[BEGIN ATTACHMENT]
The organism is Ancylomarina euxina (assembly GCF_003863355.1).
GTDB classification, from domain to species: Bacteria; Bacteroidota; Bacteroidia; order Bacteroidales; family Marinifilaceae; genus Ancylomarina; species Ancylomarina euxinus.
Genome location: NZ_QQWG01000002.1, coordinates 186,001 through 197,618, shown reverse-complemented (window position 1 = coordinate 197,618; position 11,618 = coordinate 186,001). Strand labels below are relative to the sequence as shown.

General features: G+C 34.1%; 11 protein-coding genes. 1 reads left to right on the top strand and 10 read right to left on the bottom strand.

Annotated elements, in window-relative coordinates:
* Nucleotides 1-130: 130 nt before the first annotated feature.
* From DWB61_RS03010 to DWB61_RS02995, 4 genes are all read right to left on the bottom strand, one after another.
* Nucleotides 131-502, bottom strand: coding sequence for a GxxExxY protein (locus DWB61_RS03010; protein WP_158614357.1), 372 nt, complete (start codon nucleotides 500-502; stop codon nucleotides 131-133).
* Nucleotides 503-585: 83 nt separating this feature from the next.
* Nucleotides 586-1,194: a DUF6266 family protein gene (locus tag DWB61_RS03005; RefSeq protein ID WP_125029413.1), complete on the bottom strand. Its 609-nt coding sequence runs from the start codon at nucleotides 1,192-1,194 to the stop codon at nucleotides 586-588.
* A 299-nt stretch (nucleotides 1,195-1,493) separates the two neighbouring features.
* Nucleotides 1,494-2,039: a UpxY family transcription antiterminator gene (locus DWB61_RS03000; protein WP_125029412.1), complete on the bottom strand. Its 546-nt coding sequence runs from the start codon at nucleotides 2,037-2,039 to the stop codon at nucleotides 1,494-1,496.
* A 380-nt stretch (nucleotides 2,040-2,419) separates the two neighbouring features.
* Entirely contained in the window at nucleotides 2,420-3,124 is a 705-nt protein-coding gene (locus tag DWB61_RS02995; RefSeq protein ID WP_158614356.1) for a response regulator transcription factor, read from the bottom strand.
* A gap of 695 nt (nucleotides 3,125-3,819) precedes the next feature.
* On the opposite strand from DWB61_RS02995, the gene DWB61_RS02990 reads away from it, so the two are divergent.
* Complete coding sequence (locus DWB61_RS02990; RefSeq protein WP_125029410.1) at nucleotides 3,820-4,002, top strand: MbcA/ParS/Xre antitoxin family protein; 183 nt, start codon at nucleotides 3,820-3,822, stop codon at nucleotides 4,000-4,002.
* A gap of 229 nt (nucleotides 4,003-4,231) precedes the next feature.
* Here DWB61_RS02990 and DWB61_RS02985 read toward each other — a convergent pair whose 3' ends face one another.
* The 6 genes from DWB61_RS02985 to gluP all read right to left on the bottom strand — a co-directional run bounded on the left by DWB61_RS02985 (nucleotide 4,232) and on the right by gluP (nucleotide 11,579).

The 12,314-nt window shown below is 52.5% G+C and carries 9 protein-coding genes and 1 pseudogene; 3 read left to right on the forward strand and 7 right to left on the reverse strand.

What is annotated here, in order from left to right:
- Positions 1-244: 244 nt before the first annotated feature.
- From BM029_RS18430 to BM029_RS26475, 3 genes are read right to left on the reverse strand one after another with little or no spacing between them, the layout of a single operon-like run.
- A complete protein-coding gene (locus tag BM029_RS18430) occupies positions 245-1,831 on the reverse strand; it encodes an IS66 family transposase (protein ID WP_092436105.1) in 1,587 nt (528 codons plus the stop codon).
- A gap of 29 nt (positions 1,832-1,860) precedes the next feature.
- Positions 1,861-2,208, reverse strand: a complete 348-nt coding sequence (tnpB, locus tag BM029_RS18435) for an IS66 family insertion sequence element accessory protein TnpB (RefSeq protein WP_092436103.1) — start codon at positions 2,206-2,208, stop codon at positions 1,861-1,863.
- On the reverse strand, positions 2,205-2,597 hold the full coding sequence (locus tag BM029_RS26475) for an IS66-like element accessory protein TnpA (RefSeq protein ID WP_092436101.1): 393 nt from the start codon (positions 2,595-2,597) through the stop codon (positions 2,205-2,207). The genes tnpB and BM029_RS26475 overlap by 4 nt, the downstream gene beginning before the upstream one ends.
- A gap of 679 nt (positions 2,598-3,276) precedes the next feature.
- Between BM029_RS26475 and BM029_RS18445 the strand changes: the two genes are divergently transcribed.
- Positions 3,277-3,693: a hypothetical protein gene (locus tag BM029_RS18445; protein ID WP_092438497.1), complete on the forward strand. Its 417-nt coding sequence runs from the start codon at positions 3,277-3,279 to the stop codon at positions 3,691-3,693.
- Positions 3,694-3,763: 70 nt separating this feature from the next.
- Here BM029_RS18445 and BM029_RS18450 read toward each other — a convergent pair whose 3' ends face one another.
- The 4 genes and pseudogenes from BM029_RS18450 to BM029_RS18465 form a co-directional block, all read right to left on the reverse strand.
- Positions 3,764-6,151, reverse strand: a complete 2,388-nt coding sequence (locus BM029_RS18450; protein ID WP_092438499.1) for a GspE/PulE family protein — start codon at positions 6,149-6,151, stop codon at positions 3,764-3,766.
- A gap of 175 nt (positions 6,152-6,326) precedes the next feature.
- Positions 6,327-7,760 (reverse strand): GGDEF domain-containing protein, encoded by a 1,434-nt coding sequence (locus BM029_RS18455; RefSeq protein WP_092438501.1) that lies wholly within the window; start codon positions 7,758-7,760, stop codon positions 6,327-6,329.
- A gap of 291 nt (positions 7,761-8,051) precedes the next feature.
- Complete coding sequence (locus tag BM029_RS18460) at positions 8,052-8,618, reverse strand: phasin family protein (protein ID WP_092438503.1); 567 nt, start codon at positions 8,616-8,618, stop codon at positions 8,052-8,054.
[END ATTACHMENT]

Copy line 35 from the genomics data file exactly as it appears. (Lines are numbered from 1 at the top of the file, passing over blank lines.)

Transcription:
- Positions 3,764-6,151, reverse strand: a complete 2,388-nt coding sequence (locus BM029_RS18450; protein ID WP_092438499.1) for a GspE/PulE family protein — start codon at positions 6,149-6,151, stop codon at positions 3,764-3,766.